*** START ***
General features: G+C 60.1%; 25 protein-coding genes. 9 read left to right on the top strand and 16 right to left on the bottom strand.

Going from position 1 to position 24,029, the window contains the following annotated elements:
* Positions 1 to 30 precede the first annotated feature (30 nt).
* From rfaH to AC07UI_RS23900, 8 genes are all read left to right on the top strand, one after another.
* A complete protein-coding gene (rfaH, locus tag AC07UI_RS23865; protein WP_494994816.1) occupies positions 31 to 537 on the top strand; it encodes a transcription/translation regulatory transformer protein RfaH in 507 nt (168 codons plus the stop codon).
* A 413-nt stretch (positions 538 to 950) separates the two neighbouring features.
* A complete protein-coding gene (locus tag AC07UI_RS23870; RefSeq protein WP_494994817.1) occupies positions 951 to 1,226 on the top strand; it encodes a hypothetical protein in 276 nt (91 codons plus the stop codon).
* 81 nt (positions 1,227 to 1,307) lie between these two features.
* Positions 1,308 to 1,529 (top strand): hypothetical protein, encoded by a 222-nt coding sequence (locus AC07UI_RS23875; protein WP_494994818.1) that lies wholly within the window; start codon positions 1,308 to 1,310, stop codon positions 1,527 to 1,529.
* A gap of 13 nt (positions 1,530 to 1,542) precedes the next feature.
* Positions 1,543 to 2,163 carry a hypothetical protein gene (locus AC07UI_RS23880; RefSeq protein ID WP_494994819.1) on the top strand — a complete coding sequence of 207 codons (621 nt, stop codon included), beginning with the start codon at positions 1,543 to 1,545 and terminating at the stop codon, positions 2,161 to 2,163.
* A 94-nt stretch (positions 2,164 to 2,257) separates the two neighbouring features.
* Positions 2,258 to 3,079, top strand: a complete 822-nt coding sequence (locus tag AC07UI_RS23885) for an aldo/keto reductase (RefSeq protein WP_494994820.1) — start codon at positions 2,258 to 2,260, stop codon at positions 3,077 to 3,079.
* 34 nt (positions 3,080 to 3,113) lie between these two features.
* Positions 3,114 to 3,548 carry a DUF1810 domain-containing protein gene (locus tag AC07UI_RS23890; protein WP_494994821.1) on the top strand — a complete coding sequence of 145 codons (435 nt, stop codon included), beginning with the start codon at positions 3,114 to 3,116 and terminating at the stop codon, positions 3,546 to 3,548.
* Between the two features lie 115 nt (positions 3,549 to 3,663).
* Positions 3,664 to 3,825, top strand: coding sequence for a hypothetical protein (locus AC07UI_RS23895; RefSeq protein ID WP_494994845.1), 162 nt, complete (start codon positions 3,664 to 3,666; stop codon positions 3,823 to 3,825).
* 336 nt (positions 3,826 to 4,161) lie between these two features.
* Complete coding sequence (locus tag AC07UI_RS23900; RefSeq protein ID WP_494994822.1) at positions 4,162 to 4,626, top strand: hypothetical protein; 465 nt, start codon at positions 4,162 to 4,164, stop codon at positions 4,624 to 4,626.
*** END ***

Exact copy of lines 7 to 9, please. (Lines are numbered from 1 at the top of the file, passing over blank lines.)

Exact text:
* A complete protein-coding gene (locus tag AC07UI_RS23870; RefSeq protein WP_494994817.1) occupies positions 951 to 1,226 on the top strand; it encodes a hypothetical protein in 276 nt (91 codons plus the stop codon).
* 81 nt (positions 1,227 to 1,307) lie between these two features.
* Positions 1,308 to 1,529 (top strand): hypothetical protein, encoded by a 222-nt coding sequence (locus AC07UI_RS23875; protein WP_494994818.1) that lies wholly within the window; start codon positions 1,308 to 1,310, stop codon positions 1,527 to 1,529.